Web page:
Worm Breeder's Gazette 7(1): 48
These abstracts should not be cited in bibliographies. Material contained herein should be treated as personal communication and should be cited as such only with the consent of the author.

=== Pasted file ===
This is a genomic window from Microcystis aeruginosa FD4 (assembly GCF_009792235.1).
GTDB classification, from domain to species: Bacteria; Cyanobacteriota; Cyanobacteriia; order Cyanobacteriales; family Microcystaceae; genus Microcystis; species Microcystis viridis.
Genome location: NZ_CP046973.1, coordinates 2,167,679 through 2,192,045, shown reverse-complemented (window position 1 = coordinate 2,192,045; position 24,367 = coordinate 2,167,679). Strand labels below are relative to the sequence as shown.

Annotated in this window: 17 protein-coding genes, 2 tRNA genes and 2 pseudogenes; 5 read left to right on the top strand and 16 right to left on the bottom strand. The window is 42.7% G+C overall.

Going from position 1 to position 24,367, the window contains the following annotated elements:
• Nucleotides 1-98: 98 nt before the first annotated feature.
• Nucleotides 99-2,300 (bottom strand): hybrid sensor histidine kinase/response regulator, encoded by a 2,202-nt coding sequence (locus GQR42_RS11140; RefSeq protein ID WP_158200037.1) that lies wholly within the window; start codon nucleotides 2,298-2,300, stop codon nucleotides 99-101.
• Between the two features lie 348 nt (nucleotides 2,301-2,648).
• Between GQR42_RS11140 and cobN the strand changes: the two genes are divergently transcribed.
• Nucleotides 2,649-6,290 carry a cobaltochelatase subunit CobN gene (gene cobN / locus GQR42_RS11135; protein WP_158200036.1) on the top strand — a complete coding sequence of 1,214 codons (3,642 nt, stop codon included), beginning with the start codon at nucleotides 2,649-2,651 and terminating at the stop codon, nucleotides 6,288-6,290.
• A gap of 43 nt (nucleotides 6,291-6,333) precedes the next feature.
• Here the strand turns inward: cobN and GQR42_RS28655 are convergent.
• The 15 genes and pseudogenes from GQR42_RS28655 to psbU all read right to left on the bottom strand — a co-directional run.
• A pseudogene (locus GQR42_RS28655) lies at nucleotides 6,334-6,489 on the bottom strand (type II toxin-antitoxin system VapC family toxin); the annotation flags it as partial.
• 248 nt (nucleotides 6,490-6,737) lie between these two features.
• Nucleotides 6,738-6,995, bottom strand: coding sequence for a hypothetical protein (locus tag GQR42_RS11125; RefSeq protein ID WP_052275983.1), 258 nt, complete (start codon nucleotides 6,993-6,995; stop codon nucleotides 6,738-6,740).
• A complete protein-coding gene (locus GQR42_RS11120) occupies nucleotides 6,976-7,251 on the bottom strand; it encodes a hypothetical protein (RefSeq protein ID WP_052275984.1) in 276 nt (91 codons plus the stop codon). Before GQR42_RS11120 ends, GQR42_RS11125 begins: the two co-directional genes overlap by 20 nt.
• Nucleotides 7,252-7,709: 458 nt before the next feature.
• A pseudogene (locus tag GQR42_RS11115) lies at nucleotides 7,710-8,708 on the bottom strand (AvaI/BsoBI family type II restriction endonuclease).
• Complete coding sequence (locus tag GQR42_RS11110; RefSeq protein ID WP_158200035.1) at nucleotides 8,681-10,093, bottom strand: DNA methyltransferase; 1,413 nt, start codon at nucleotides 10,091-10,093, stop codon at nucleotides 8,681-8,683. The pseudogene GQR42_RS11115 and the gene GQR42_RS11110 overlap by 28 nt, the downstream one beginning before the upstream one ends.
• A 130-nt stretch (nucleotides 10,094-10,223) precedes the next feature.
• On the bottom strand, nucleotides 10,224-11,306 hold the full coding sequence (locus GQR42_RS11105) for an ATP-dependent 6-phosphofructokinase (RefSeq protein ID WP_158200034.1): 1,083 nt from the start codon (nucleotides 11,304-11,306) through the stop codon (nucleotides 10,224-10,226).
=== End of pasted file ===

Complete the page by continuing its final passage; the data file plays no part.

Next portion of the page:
A hermaphroditic nematode strain isolated from the soil (by A. F.) in the State of Gujarat, India, has been identified as Caenorhabditis briggsae by genetic and morphological criteria. The Dougherty strain of C. briggsae, which has been cultured axenically in various laboratories since 1954, was obtained by the CGC from Dr. Bert Zuckerman. No other sub-lines of C. briggsae are known to exist (see Friedman, Platzer and Eby, 1977, J. Nematol. 9:198). A male stock of the Gujarat strain was established and used for mating tests, genetic analysis and comparisons of male copulatory bursa morphology together with N2 males and heat-shock-generated Zuckerman males. ( Historically, the number and arrangement of bursal rays has been the basis for species classification in this genus.) The Gujarat males mate very well with the Zuckerman strain and not at all with C. elegans N2. Conversely, N2 males fail to mate with either Gujarat or Zuckerman hermaphrodites. Examination of bursal ray patterns confirms the conclusion that the Gujarat strain is C. briggsae. In general, the behavior, appearance, and growth properties of the Gujarat strain are very similar to C. elegans strain N2. However, both of the C. briggsae strains grow and reproduce well at 27.5 C while N2 does not. The Gujarat generation time from egg to egg is about 37 hrs. at 27.5 C, and about 56 hrs. at 20 C. The Zuckerman C. briggsae strain differs markedly from both Gujarat and N2 in many respects. The Zuckerman strain is variably uncoordinated, it exhibits chemotaxis defects, it is dauer-defective the hermaphrodites produce relatively small broods (140 + 18 is the best at 22.5 C in comparison with 238 + 25 of Gujaratat the same temperature), spontaneous males will not mate but instead crawl off the plate, and the male bursa is abnormally small with stunted rays. Bursa size and ray length of Gujarat males are the same as N2, but 25% greater than Zuckerman males. Gujarat/Zuckerman hybrid males possess a bursa indistinguishable from Gujarat itself, so we conclude that this Zuckerman trait is autosomal and recessive. However, the hybrid males are uncoordinated, non-chemotactic, and dauer-defective. The dauer-defective phenotype can be scored as a failure to form dauer larvae in response to the Caenorhabditis 'crowding' pheromone (Golden and Riddle, 1981, C. elegans Meeting Abstracts). These traits are all X-linked, recessive, and may represent pleiotropic effects of a single mutation. An attempt was made to induce revertants of the Zuckerman dauer-defective trait with EMS, but no revertants were found in a screen of almost 10+E5 mutagenized chromosomes. This leaves open the possibility that the X-linked defect may be a non-revertible, multi-site mutation of some sort. What does all this mean? Perhaps not much, but we believe this may be a particularly grandiose example of evolution (or de-evolution) in the laboratory. The Dougherty strain of C. briggsae was reported in 1969 to form dauer larvae (Yarwood and Hansen, 1969, J. Nematol. 1:184), but the strain we have today forms dauers at very low frequency. We are tempted to speculate that prolonged liquid axenic cultivation may have actually favored the type of genetic variation in sensory behavior, movement and dauer formation that we have observed in the Zuckerman strain. Interestingly, the Zuckerman strain does not exhibit uncoordinated movement in liquid, but it seems to thrash about more slowly than N2 or Gujarat. Slower movement also might be an advantage in liquid suspension culture. Does cultivation on agar plates spread with E. coli also select particular types of variation from 'true wild-type'? Well, our N2 stock is not noticeably different in growth or behavior from the recently-isolated Gujarat C. briggsae strain, with one interesting exception. The exception involves sensitivity to the dauer larva pheromone. All three strains produce the Caenorhabditis specific 'crowding' pheromone. While the Zuckerman strain does not respond to the pheromone (it is dauer-defective), the Gujarat strain responds to even lower concentrations of pheromone than does N2. Presumably as a consequence of its pheromone sensitivity, the Gujarat strain actually forms some dauers prior to starvation on NGM plates. If N2 had such a characteristic when it was first cultured on E. coli, it almost certainly would have been at a selective disadvantage to spontaneous genetic variants less sensitive to the pheromone.